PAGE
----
Apr 4, 2010

PNG building boom attracts Fiji firm

THE booming building industry in Papua New Guinea has at least attracted Fiji's leading manufacturer of concrete, masonry blocks Standard Concrete Industries.

Basic Industries Ltd chief executive officer Mosese Volavola said they were aggressively pursuing expansions into these markets to make up for the 20 per cent to 30 per cent drop in revenue in Fiji's 'quiet' construction industry.

He said SCI, a major division of Basic Industries, aimed to penetrate the "promising" PNG market. Mr Volavola said Tahiti and New Caledonia were also in their expansion plans.

"We're now looking outside Fiji to make up for the drop in revenue because while the local market is quiet and subdued, we're picking up on exports," Mr Volavola told the Fiji Times.

"We're currently selling our products to Vanuatu, Samoa, American Samoa, Tonga and Cook Islands and now we're targeting other island nations, particularly Papua New Guinea," Mr Volavola said.

"And this should be good because instead of laying people off and reducing our operations, exports are still keeping us going."

Mr Volavola said the demand for cement and concrete building materials was high given the recent signing of two multi-billion dollar contracts for the extraction of natural gas.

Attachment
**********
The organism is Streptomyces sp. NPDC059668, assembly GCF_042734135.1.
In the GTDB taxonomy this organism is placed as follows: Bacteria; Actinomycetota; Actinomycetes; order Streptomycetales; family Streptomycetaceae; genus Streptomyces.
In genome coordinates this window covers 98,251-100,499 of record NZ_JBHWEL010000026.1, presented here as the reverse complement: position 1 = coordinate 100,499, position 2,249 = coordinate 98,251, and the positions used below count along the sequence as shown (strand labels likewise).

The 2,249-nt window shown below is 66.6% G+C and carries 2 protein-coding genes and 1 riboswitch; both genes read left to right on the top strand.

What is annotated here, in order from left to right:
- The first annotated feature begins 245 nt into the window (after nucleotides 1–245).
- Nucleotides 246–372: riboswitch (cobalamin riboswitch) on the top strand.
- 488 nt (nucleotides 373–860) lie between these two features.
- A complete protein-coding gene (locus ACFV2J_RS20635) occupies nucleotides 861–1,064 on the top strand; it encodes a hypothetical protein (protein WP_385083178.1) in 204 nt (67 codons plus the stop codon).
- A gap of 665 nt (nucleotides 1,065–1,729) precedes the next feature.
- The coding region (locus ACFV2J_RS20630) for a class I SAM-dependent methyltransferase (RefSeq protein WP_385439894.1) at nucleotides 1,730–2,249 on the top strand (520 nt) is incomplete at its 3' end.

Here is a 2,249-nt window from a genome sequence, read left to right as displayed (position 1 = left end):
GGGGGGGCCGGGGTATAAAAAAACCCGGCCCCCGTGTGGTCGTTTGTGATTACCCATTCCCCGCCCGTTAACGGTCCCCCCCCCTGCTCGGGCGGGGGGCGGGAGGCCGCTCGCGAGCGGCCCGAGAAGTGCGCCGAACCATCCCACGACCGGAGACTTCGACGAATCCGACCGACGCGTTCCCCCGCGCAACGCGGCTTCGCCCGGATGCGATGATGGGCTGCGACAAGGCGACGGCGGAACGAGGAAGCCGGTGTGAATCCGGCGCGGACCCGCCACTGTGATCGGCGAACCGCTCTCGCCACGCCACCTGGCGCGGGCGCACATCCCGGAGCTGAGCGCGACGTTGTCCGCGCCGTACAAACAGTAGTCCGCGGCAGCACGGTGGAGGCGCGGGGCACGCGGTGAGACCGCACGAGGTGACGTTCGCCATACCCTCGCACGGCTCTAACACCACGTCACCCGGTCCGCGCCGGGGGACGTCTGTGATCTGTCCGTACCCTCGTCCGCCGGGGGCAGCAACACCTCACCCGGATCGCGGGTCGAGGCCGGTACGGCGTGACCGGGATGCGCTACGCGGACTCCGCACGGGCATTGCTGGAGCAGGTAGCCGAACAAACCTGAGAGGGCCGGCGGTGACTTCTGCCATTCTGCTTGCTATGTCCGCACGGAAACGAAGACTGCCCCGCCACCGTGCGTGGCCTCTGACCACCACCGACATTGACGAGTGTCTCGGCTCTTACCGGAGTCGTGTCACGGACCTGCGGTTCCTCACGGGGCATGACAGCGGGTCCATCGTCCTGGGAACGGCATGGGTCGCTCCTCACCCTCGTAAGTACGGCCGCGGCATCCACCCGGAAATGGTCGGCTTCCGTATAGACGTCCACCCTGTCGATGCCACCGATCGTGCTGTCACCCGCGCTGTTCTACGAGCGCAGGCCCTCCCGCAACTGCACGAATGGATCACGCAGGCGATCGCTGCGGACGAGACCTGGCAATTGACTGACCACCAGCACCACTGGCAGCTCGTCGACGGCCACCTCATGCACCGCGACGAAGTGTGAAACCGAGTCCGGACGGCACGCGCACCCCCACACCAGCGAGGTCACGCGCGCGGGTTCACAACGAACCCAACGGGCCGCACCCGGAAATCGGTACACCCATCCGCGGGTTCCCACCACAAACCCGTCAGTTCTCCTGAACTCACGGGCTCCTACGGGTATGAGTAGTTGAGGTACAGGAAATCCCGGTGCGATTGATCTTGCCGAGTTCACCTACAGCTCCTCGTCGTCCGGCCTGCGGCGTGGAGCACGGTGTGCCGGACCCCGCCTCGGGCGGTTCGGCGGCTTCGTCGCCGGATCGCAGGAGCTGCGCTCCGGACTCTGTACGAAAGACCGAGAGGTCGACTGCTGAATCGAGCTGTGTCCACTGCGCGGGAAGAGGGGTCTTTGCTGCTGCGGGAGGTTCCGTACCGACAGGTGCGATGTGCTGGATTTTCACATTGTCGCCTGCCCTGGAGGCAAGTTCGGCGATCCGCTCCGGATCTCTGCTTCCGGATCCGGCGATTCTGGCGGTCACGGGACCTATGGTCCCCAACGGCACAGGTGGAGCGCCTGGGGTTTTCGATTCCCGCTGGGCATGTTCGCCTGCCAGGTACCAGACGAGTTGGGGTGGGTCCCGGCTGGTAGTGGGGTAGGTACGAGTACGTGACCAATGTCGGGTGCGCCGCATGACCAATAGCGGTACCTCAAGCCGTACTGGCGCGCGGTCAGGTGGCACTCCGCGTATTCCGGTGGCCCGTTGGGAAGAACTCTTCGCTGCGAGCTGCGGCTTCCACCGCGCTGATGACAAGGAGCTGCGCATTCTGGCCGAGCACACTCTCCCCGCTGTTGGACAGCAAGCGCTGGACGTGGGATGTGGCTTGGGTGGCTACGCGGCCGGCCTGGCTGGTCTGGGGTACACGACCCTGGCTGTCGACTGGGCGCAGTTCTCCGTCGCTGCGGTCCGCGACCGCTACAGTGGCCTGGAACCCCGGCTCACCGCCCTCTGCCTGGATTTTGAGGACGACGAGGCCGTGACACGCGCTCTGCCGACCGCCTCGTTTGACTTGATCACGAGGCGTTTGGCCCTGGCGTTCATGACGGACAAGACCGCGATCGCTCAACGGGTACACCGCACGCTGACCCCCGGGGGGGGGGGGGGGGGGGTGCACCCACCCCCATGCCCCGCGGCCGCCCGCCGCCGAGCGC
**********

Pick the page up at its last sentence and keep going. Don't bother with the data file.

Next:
"There is no direct shipping to PNG at the moment and that is what we are looking at right now. Hopefully, by the second quarter of 2010, we should achieve the PNG market and the other option is to establish our operation there," he said. "That of course will depend on the size of the market to determine the viability of our operation but in PNG, the market is there, it's big with a population of around six million the PNG market is very promising."

Mr Volavola said many of Fiji's neighbours did not have good quality sand, gravel or rocks available locally and Fiji was a cheaper option for quality over Australia and New Zealand, complemented by a regular shipping service.

SCI national manager masonry and export Umesh Kumar said their increase in exports over the last five years was attributed to the quality of products manufactured locally.

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